Pitch 2014 Swinging Strike Rate 2015 Swinging Strike Rate Year-over-Year Change
Four-seam fastball 4.70% 6.10% +1.4pp
Two-seam fastball 3.70% 7.40% +3.7pp
Change-up 9.90% 2.40% -7.5pp
Slider 13.50% 16.90% +3.4pp
Cutter 13.60% 30% +16.4pp

One pitch clearly stands out: Norris’ change-up. It didn’t fool batters nearly as much as it did in years prior. Perhaps this is because Norris located it poorly. His change-up was in the strike zone just 41.2% of the time in 2014. This jumped to 58.3% of the time in 2015. I don’t know how often a change-up is supposed to be in the zone, but my sense is that it’s not supposed to be. Since a change-up acts like a fastball that isn’t as fast, if it’s in the zone a hitter can probably get more muscle around on it than if it dips low. I would guess this is even more true if the pitch is not only in the zone, but up.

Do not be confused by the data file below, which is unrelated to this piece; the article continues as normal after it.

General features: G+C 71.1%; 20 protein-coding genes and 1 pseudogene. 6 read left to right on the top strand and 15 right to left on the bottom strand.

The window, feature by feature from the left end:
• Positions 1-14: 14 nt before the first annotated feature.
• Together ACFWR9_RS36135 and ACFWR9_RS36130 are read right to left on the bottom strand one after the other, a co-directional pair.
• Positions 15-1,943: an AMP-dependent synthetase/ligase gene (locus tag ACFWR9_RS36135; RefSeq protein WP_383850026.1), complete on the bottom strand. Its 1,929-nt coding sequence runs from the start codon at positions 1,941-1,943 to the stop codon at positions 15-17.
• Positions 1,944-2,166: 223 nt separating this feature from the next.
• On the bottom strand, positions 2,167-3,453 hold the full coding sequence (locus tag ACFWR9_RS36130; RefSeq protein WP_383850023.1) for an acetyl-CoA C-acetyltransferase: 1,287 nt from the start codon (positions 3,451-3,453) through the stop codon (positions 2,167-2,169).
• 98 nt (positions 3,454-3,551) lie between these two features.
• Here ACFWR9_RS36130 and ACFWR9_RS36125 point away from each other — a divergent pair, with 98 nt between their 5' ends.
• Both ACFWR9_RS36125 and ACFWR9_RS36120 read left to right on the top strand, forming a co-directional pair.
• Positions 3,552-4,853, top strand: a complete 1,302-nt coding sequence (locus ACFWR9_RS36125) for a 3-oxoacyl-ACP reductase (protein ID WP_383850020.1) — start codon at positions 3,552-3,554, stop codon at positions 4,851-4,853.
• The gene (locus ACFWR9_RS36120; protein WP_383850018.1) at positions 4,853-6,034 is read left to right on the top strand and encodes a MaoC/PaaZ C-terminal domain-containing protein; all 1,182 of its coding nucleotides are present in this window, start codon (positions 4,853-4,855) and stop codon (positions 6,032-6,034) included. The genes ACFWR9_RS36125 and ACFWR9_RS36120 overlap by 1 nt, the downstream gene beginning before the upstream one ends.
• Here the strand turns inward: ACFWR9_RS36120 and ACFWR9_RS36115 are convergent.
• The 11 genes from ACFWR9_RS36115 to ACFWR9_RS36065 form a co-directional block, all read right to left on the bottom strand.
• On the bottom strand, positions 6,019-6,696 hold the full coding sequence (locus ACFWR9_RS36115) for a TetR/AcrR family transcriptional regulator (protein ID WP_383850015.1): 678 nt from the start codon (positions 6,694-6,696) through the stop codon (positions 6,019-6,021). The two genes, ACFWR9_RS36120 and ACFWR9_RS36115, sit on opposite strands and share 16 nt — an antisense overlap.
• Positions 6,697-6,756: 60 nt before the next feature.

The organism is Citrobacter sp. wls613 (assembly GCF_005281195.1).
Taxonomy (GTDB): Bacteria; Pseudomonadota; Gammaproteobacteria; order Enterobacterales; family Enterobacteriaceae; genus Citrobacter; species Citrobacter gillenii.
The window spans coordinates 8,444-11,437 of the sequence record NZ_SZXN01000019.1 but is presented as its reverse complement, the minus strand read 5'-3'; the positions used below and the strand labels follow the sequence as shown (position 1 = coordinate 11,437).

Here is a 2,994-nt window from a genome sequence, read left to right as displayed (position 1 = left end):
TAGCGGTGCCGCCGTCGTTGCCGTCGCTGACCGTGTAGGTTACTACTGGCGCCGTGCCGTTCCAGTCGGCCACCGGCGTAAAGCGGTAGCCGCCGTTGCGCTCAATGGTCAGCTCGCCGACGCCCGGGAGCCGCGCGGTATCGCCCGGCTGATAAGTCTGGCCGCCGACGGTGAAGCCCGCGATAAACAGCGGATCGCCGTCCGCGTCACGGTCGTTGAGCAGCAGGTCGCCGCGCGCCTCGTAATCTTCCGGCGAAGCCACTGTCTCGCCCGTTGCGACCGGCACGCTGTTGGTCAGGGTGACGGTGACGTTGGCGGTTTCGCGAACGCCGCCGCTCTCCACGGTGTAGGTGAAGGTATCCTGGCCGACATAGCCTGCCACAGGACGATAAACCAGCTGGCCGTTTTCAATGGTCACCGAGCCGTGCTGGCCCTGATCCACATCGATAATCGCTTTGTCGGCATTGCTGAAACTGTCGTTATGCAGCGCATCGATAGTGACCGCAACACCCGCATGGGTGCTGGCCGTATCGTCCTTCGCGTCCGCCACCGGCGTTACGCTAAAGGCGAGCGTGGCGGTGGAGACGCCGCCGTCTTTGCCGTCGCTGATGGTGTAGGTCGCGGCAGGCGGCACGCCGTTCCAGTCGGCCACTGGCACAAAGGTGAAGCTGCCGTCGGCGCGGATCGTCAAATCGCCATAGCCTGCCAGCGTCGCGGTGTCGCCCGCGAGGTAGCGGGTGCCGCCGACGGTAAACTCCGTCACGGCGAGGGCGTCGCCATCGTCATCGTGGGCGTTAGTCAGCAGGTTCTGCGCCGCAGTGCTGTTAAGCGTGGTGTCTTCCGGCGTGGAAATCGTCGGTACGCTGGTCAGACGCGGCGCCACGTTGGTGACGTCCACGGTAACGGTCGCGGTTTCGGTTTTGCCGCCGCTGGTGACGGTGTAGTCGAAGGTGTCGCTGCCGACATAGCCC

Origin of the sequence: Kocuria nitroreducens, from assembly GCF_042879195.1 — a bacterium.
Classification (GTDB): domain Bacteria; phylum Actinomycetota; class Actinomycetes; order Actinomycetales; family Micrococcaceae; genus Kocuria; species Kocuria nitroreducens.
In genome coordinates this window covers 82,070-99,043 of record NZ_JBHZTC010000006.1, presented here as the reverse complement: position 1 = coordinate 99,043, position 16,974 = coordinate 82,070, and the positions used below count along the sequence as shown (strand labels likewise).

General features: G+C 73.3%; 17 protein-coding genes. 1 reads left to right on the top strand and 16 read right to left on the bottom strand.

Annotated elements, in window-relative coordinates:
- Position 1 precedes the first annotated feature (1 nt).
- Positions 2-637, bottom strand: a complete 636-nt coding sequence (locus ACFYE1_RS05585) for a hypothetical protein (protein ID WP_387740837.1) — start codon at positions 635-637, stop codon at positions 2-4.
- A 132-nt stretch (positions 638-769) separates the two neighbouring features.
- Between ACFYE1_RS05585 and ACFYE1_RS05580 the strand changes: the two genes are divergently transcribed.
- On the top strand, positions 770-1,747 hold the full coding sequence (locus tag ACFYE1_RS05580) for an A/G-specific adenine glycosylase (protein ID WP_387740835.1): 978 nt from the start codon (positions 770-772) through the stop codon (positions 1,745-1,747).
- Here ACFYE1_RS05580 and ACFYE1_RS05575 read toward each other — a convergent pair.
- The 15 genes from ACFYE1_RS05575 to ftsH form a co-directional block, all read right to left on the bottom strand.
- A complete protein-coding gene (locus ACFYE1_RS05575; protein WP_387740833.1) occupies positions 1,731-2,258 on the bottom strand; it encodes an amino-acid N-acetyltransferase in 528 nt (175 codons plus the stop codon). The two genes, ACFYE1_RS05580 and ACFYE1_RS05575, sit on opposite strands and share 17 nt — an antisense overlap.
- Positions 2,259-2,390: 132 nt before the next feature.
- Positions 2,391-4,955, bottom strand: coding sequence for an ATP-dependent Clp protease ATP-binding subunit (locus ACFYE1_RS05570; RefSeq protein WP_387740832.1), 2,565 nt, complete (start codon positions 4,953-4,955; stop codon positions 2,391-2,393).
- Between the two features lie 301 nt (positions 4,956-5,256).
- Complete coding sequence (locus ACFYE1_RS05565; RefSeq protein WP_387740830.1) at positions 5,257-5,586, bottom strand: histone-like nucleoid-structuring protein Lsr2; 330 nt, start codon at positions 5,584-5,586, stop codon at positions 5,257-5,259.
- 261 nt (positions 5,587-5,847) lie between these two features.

Year-over-year Norris’ change-up landed higher in the zone:

bud norris change-up vertical location

If a pitch were higher in the zone we’d expect to see a lack of vertical movement. And indeed that’s what we see. The pitch lost about five inches of drop, a significant amount:

bud norris change-up vertical location

As a result the pitch generated significantly fewer groundballs than it did last year:

bud norris change-up gbs

Hitters just teed off on it:

bud norris change-up iso

To me this looks like an issue of release point consistency. The following chart shows the release points of Norris’ fastballs and change-ups from 2014. Ideally they should overlap, and in general they do: